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Title: The Shepherds' Dance: With the Lamb Markers of the Paroo
Author: Edward S. Sorenson
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eBook No.: 1306091h.html
Language: English
Date first posted:  November 2013
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The Shepherds' Dance:
With the Lamb-Markers of the Paroo

A Picturesque Phase of Bush, Life

by Edward S. Sorenson

Published in The Catholic Press - Sydney, NSW
Thursday, May 14, 1914

Life on a big sheep run is rather monotonous, but it has two welcome breaks in the year that are among the most picturesque features of the bush. Shearing time is one, which is the annual show to residents in a locality like the Paroo; the other is the time of lamb-marking, which does not last so long, but presents much that is equally interesting to visitors.

Not so many men are required for this as for shearing, but as neighbouring runs operate about the same time instead of following one another, it offers employment to hundreds of men for a short period. So the unemployed of all ages from 15 to 75 make for the homesteads when the time of starting draws near, just as they converge from all quarters, when sheep work is over, towards Mildura and thereabouts for the fruit harvest.

A Mixed Lot.

As there is very little hard work about it, boys and old men figure largely in the complement of hands put on for the occasion. It is one of the acceptable billets that remain for the old shepherd, who laments the fencing of runs and consequent passing of the shepherding days. A few flocks are still shepherded at times in that region, on what is known as the open country, which nobody pays rent for, but everybody around uses when there is good feed there and a scarcity on their own pasturages; but these employ no more than about one per cent of the former members who tended flocks on salt-bush hills and wind-swept plains.

Men come from the gold diggings around Mount Browne, from the opal fields at White Cliffs, from the battlers' havens on the Darling banks, and the shores of Bulloo Lake, and from the three or four convenient stock routes that are followed by most travellers looking for work. For miners who have had a run of bad luck, it offers an agreeable change and a pound or two for the grocer. For the boys it means pocket money and new clothes. Local boys soon become widely known; and if they are known for ability and smartness they soon acquire a monopoly on the runs in their district.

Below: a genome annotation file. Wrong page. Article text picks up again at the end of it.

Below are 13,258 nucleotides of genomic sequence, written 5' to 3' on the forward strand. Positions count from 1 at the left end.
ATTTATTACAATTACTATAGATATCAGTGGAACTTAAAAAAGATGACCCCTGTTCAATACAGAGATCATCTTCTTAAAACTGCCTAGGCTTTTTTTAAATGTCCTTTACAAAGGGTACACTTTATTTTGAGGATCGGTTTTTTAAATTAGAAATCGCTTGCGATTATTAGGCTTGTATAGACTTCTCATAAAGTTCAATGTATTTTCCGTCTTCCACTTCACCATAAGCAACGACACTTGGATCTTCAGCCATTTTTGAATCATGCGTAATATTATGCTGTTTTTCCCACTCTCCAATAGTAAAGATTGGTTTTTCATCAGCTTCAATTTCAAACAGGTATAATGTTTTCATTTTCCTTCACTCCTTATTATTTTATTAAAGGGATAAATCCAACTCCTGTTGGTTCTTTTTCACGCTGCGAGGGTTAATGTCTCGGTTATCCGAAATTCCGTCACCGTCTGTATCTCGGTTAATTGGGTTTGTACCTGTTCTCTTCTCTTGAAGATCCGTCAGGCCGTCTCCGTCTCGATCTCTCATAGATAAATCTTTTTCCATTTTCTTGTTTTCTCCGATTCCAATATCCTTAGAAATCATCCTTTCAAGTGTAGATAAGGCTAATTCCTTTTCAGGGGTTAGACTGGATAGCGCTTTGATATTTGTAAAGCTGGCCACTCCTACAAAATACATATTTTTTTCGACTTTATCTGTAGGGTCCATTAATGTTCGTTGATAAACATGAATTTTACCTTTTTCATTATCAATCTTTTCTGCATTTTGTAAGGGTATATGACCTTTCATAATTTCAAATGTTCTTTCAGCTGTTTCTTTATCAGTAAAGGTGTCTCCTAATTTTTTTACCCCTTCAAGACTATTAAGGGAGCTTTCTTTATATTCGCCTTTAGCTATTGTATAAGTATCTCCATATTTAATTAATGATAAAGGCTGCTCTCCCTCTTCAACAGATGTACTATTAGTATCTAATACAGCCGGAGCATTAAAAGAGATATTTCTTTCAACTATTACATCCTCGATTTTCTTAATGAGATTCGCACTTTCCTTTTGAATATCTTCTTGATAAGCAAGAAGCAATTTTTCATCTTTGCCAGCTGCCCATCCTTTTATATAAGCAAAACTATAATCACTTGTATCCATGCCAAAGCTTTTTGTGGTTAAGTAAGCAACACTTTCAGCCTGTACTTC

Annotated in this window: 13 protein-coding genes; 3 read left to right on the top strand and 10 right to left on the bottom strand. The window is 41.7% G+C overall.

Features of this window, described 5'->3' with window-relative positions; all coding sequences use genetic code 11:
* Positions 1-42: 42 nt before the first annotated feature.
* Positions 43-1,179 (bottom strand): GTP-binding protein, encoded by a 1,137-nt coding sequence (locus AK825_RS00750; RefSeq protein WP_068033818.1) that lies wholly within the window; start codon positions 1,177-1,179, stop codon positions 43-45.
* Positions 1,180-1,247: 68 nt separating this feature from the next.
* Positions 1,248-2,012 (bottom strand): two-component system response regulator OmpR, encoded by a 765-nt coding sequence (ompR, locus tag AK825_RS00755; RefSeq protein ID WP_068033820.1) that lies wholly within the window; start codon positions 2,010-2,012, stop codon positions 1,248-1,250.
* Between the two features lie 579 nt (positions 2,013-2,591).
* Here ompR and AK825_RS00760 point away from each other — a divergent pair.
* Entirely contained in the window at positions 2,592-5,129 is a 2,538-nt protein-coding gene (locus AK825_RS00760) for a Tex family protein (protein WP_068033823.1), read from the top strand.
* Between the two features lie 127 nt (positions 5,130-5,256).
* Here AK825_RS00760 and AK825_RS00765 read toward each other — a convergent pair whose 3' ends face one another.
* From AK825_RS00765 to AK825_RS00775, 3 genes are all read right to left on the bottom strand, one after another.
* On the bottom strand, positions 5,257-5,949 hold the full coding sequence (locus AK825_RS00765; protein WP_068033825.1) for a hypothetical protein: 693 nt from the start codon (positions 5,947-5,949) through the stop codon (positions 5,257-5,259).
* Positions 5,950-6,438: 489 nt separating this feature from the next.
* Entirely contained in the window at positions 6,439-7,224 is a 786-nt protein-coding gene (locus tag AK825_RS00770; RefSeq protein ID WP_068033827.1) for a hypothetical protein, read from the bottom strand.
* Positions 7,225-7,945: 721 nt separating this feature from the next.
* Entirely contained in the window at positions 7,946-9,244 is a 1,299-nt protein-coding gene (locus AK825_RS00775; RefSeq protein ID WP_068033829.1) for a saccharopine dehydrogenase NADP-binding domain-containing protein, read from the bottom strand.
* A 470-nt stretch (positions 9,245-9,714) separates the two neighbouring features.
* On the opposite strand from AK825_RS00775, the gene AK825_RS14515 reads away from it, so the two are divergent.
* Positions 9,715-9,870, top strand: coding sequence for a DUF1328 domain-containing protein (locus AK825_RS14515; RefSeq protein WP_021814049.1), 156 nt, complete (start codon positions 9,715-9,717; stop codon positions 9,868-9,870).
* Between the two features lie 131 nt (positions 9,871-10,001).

All hands are engaged before the day fixed for starting out to work. On the particular run that I had the pleasure of a round with the operators, the first yard was 12 miles from the homestead. The roll was called early in the morning, and the cook, who was provided with a waggonette and pair, received the rations, camp-ware and tents for the trip, from the store. These and about a score of swags made a big load.

The Twelve-Mile Camp.

A start was made after breakfast; the musterers, who comprised about half the number, rode ahead, driving a few spare horses with them. The rest of the contingent followed on foot behind the waggonette. As several of them were old men, the cook good-naturedly regulated his pace to suit them. That means he spent all day on the road out.

They halted for lunch at a half-way tank, where a couple of hours were spent in the shade of a clump of trees. About an hour before sundown the depot was reached. The camp was pitched in a patch of scrub, a spot that was simply swarming with mosquitoes. A big fire was made with gidgee and mulga logs, the tinware and tucker were laid on bags on the ground, and the men sat around them at their evening meal. After tea pipes were lit, and the group sat by the fire yarning and slapping at mosquitoes till bedtime. Blankets and rugs were spread about on the ground, some of the campers first gathering bunches of green leaves or an armful of grass to make the bed more comfortable. An odd one had a square piece of mosquito netting, which he rigged over his head on stakes. The rest made smoking fires close beside them. The mosquitoes did not wholly disappear with the morning light; in the scrub the pest recognised no regular hours. That special haunt was chosen for the camp because it was nearer to water, and afforded shelter from the dust-storms, which were likely to blow up at any time, and make things unpleasant. The yards, built of logs, stubs and brush, stood just on the outside of the scrubs.

Horses were brought in about sunrise. By that time the men had finished breakfast, and within half an hour they had ridden away to muster the first paddock, which was about five miles square, mostly hills and hollows, the sort of sheep country that takes a lot of time to get over. And while the musterers collected the woollies, and brought them slowly in, the other men busied them selves repairing the yards, and building log and brush wings out from the main gates. Yards constructed of that sort of material are always needing repairs; the assistants find an hour or two's work in them after each draft has been put through.

The Shepherds' Dance.